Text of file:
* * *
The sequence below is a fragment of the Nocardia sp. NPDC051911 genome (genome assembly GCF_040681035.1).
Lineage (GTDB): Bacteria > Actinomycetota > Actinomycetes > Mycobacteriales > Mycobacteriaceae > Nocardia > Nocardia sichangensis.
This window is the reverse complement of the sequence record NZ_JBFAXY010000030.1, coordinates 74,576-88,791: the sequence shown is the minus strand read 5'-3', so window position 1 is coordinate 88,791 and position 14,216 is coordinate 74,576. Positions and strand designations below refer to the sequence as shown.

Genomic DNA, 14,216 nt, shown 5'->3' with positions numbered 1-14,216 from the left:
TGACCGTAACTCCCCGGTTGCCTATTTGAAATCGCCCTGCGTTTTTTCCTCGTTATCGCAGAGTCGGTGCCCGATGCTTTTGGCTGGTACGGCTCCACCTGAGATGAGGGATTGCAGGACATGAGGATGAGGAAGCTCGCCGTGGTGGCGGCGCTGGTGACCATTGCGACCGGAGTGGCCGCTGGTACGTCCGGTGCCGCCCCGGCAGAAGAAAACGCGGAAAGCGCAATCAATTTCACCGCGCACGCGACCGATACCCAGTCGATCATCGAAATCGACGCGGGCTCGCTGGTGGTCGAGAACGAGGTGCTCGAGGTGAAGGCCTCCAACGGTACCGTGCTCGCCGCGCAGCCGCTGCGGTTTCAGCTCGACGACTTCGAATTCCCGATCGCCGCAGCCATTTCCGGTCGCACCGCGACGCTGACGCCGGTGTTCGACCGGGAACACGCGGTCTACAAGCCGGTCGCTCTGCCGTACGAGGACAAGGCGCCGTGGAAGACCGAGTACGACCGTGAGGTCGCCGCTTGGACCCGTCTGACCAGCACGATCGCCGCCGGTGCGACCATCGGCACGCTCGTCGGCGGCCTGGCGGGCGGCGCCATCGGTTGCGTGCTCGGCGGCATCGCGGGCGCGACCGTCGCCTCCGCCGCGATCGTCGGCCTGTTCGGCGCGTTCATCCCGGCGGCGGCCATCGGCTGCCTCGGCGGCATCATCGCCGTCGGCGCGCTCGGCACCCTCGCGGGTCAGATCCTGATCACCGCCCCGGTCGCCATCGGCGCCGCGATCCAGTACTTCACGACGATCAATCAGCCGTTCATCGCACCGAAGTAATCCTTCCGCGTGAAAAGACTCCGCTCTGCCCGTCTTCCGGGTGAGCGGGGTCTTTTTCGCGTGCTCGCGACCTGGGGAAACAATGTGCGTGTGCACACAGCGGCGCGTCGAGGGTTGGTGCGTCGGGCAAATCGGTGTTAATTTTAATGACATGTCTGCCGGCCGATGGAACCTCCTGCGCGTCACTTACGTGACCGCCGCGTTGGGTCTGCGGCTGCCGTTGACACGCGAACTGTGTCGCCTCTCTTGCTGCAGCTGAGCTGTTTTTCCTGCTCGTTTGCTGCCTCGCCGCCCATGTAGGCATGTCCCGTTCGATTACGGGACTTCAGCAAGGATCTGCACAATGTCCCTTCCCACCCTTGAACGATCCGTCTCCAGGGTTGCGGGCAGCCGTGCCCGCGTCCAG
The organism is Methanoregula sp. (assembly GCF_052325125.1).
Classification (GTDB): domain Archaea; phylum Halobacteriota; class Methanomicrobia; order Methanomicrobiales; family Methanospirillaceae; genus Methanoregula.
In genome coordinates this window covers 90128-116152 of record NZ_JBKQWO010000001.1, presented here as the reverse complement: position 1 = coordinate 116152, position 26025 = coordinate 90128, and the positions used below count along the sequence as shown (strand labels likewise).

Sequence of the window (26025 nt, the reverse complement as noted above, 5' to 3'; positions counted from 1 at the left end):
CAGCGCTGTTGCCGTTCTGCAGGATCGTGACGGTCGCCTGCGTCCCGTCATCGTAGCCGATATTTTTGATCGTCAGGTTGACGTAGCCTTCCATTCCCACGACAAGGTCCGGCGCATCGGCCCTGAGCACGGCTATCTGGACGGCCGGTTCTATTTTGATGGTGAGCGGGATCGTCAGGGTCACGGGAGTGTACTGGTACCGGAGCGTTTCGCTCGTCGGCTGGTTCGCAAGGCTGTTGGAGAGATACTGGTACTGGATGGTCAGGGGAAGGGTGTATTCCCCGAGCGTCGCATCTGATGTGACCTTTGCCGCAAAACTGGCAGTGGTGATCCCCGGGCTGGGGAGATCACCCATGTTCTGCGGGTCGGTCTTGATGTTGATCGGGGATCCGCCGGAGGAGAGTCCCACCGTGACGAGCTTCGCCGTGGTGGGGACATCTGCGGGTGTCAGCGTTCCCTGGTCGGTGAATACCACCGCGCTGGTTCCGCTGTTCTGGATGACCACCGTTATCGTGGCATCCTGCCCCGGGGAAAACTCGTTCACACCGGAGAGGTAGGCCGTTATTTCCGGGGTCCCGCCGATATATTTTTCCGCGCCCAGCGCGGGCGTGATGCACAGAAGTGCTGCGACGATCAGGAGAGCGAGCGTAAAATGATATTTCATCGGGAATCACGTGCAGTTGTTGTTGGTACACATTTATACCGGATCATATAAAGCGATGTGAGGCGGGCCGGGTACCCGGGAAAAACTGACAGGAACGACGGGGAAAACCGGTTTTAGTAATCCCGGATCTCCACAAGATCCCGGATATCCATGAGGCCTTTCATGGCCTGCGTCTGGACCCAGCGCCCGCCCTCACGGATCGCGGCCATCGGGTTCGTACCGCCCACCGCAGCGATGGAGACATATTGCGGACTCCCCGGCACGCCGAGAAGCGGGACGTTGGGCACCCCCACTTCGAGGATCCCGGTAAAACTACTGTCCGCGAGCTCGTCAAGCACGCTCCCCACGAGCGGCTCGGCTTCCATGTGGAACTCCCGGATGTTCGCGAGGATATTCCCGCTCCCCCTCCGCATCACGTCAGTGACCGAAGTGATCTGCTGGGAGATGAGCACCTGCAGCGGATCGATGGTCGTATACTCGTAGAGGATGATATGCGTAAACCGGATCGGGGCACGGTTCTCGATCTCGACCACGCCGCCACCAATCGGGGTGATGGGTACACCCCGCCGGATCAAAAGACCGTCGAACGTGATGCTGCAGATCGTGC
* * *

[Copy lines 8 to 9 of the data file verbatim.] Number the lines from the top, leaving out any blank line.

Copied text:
In genome coordinates this window covers 90128-116152 of record NZ_JBKQWO010000001.1, presented here as the reverse complement: position 1 = coordinate 116152, position 26025 = coordinate 90128, and the positions used below count along the sequence as shown (strand labels likewise).

Sequence of the window (26025 nt, the reverse complement as noted above, 5' to 3'; positions counted from 1 at the left end):